Following your suggestion, I tried the following:

int f()
{
}

int main()
{
return f();
}

This compiles okay too. So I don't think what I'm describing is
specific to main.
Invoke it in conforming mode and you will.

--
Ian Collins
Nov 4 '08 #10

P: n/a
George Kettleborough wrote:
Victor Bazarov wrote:
>No, it isn't. It's ugly, but it's not wrong.

V

Well the standard defines only those two. Or do you mean that int
main(void) is simply the explicit version of of int main() so equivalent?
Yes, I meant that the forms '()' and '(void)' are equivalent. See
8.3.5/2. In my [purist's] view, the '(void)' is an abomination, but
it's a hold-over from C, so it's legal. Perhaps you meant something
other than "ill-formed" when you wrote "wrong", then I apologise.

V
--
Please remove capital 'A's when replying by e-mail
I do not respond to top-posted replies, please don't ask
Nov 4 '08 #11

P: n/a
he*******@gmail.com wrote:
Why doesn't my compiler (g++) flag something like this as an error:

int main()
{
}

?
Because in C++ it is not an error, in a sense that it is not ill-formed.
(And no, in that regard 'main' is no different from any other
function). C++ language specification does not require compilers to
detect and diagnose execution paths that flow off the end of a
value-returning function without an explicit 'return' statement. In
general case, flowing off in such a context produces undefined behavior
(not in 'main' though, which is where is does indeed get special), but
the program still remains well-formed. In other words, it is your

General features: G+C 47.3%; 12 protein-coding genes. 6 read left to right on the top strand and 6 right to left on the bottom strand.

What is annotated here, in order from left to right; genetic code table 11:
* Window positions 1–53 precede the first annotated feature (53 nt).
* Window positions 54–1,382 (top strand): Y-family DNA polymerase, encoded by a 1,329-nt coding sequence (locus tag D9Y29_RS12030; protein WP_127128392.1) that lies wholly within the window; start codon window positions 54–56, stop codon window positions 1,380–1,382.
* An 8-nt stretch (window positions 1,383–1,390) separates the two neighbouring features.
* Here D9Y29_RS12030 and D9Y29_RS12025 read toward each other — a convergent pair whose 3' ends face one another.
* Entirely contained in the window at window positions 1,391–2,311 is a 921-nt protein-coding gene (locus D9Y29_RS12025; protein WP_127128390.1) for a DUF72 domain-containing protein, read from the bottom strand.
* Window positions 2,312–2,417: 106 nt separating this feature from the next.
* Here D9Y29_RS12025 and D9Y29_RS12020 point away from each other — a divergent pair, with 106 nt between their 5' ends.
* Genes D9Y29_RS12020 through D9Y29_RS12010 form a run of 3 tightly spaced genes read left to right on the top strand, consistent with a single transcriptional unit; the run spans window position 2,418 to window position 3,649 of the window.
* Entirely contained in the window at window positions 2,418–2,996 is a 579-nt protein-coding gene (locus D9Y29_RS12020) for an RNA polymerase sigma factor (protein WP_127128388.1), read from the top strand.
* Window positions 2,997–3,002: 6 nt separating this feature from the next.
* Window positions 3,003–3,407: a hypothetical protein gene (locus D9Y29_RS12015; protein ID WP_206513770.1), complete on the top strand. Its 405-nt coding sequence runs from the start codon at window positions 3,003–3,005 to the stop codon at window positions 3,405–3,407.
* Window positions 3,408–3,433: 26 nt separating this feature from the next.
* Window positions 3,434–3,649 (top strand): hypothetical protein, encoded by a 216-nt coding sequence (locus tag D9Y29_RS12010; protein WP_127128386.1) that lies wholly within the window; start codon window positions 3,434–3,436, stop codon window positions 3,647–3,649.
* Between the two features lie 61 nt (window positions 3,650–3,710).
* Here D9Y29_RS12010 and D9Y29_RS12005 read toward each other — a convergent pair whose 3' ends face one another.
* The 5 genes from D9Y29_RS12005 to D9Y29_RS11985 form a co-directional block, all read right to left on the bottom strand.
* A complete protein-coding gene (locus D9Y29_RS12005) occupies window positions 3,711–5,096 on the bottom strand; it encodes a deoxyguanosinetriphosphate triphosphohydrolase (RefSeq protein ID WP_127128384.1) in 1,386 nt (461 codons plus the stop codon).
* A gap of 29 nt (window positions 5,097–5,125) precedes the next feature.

responsibility to remember to include an explicit 'return' statement
into every possible control path of a value-returning function. Some
compilers might help you to detect the paths where you forgot to provide
a 'return', but in any case they are not required to do so.

--
Best regards,
Andrey Tarasevich
Nov 4 '08 #12

P: n/a
On Nov 4, 7:18 pm, Ian Collins <ian-n...@hotmail.comwrote:
hector...@gmail.com wrote:
On 4 Nov, 10:48, t...@eng.cam.ac.uk (Tim Love) wrote:
hector...@gmail.com writes:
Why doesn't my compiler (g++) flag something like this as an error:
int main()
{
}
Because main's special. Try the same thing in another function.
Following your suggestion, I tried the following:
int f()
{
}
int main()
{
return f();
}
This compiles okay too. So I don't think what I'm describing
is specific to main.
Invoke it in conforming mode and you will.
Not necessarily; it's undefined behavior. And compilers that
warn when in fact you can't reach the end can be very irritating
as well.

--
James Kanze (GABI Software) email:ja*********@gmail.com
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Nov 5 '08 #13